Your smartphone is now a confessional — at least if you're down to download one of the growing number of apps that let you share secrets with the world without showing your face.
Yup, your diary is no longer the de facto place to go pour out your deepest longings and secrets — now there's Secret and Whisper, similar-yet-different smartphone apps that give you the lowdown on what's normally on the down-low.
Whisper, which launched in 2012, is available for iOS and Android and reaches a relative large audience. When you sign up, you can peruse "whispers" — or secrets — from everyone on the service. Said whispers are usually of the scandalous variety: finding panties in your boyfriend's bag (that aren't yours), your mom catching you with porn — you get the idea.
Just sign up to scan through a homescreen containing the latest whispers, the most popular whispers and those closet to you. All whispers are anonymous, but you can "heart" or comment on ones that you like, or send a direct message to the people who wrote them. You can also share other people's secrets across your social networks. Psst, did you hear that this random dude eats tuna fish with Ruffles? Well, now all your friends do, too!
All users can choose an anonymous username and create personalized whispers complete with image, tags and the font of their choice.
Secret, which launched in January, is a bit closer to home. Available only on iOS, when you first sign on to Secret you'll be asked to connect with all of your contacts also using the app — however, you won't be able to see who you're connecting to. Next, you'll be shunted to a homepage where all of your friends' and connections' anonymous secrets will unfurl. Let the passive aggressive sub-Secreting begin!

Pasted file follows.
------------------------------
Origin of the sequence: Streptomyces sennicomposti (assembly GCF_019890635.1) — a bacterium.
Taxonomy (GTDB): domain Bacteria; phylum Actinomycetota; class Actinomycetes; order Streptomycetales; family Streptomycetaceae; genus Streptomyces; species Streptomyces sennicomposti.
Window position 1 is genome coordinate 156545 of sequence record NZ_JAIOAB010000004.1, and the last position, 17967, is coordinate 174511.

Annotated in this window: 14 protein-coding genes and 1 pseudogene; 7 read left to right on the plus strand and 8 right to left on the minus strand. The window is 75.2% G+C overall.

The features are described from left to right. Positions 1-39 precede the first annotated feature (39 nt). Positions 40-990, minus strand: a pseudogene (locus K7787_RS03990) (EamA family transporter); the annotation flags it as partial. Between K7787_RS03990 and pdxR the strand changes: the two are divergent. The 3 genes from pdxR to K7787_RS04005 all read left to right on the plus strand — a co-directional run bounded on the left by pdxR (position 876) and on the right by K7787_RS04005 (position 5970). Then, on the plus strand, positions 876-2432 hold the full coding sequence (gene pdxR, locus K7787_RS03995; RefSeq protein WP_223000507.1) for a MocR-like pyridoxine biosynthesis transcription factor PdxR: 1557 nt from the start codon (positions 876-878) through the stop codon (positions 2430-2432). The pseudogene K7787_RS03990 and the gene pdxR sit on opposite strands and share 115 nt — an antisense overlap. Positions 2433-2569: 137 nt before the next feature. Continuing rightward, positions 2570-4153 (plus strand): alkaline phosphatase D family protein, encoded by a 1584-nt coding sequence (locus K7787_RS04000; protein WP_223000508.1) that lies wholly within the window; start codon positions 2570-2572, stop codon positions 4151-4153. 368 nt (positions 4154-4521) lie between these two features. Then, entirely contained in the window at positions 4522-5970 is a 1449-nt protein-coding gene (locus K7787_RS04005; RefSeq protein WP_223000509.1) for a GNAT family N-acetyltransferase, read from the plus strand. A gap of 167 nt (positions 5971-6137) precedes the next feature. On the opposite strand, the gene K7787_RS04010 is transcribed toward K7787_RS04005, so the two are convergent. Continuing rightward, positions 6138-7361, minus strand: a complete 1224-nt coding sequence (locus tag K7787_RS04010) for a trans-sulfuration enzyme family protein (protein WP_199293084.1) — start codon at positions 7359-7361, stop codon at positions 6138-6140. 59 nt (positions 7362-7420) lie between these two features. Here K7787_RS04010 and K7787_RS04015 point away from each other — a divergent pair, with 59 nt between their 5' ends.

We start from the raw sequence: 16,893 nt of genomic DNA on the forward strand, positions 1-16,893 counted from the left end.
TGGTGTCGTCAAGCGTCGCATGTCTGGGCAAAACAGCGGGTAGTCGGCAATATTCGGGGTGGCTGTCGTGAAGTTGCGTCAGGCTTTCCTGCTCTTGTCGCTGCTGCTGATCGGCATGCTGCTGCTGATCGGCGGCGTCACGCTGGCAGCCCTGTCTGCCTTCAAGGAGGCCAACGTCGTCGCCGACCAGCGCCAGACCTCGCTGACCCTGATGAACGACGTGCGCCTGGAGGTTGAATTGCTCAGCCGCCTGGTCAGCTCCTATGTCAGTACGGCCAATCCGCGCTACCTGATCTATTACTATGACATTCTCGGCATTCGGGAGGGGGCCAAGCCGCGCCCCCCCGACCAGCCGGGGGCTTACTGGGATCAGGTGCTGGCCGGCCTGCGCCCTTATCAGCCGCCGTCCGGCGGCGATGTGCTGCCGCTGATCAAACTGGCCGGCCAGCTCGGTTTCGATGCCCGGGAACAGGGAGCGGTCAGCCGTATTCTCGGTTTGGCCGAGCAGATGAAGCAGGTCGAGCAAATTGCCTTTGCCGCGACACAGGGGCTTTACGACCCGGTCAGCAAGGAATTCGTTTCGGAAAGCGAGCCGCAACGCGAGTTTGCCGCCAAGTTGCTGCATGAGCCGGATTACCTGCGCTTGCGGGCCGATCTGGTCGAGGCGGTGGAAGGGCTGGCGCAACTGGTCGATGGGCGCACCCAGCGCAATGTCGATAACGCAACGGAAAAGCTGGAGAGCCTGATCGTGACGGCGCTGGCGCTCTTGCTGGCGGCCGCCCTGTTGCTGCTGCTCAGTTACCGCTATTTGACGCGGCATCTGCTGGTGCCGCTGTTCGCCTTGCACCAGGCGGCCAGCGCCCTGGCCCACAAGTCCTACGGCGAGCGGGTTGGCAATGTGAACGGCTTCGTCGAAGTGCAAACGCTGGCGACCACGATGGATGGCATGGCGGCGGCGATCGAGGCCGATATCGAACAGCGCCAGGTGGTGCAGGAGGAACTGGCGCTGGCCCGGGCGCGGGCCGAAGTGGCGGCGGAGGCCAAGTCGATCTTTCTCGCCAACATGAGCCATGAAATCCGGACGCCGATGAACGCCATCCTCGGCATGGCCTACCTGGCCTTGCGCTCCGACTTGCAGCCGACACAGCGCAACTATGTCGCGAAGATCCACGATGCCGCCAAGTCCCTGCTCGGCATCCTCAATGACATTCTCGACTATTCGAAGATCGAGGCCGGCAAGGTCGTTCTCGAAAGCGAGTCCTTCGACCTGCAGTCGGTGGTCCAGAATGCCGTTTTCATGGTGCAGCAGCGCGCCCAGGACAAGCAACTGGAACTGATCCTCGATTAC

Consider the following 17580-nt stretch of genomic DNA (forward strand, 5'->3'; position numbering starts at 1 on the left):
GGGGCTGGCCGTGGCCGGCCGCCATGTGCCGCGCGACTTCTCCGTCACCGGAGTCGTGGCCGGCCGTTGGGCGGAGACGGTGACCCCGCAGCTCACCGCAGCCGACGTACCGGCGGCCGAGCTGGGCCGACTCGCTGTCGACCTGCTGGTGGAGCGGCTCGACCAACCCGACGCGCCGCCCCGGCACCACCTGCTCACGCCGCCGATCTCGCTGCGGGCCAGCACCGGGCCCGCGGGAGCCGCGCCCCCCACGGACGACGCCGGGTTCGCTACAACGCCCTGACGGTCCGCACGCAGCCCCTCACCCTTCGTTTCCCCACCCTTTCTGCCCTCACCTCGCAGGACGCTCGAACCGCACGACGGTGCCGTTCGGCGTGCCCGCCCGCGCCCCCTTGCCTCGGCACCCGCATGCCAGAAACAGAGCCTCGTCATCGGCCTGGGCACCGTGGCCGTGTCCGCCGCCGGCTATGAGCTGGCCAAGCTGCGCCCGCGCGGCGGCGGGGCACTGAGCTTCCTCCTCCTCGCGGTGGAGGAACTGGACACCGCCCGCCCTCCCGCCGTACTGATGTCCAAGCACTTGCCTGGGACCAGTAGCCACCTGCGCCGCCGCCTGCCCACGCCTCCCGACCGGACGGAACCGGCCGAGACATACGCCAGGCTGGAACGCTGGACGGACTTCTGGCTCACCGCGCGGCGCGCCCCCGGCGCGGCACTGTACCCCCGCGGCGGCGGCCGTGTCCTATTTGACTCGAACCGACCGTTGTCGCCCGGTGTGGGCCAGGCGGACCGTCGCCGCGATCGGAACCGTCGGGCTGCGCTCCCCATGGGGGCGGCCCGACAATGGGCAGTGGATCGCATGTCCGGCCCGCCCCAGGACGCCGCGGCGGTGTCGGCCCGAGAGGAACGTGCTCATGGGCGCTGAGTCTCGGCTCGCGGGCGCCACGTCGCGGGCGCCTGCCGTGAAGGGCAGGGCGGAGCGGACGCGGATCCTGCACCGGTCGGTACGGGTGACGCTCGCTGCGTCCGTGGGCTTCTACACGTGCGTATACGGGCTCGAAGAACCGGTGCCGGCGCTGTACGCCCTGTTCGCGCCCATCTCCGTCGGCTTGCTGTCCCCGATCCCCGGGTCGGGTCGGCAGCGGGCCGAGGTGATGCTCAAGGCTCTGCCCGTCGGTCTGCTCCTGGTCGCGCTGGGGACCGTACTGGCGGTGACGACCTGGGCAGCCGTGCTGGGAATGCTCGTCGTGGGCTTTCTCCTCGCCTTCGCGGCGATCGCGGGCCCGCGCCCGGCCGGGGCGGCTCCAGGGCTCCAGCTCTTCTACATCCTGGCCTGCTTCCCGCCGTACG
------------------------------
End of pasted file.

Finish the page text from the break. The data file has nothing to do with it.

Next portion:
Users are able to like or comment on a secret, which furthers its journey to their friends and their friends of friends, etc. So, in essence, you'll be able to see secrets from anyone from a "friend" to someone in "your circle" to "California" — it all depends on how juicy said secret is.
A quick perusal of the secrets on my homescreen currently ranges from "Just heard my baby's heartbeat for the first time," penned by someone in my circle, to a former co-worker's husband asking users to share their anonymous opinions of him. Good luck to him.
Secret and Whisper may be two of the post popular apps in the secret-telling game, but there's still more to check out, including private communication app Wickr (for the careful and the paranoid) and Backchat, an anonymous texting app from 14-year-old developer Daniel Singer.
Of course, the idea of anonymous proclamations is nothing new. Recently, the tech world was enamored of Snapchat, and, a few years back, developers were out with a slew of apps on which folks could farm anonymous opinions of themselves from friends and strangers alike — Facto (which let people share random, you guessed it, facts about themselves), Three Words (which let users describe you in three words), the list goes on.
Naturally, there are a lot of pitfalls to apps like Secret and Whisper — including issues of privacy, according to Mashable — but they certainly are popular.
According to CBS News, Whisper has netted millions of dollars in investments. When it comes to Secret's user numbers and investments, however, the founders are keeping that info appropriately under wraps, according to Entrepreneur. Still, the buzz is building for the clandestine app.
So, what do you think: Would you be down to reveal your secrets via app? Or will you stick to Dear Diary?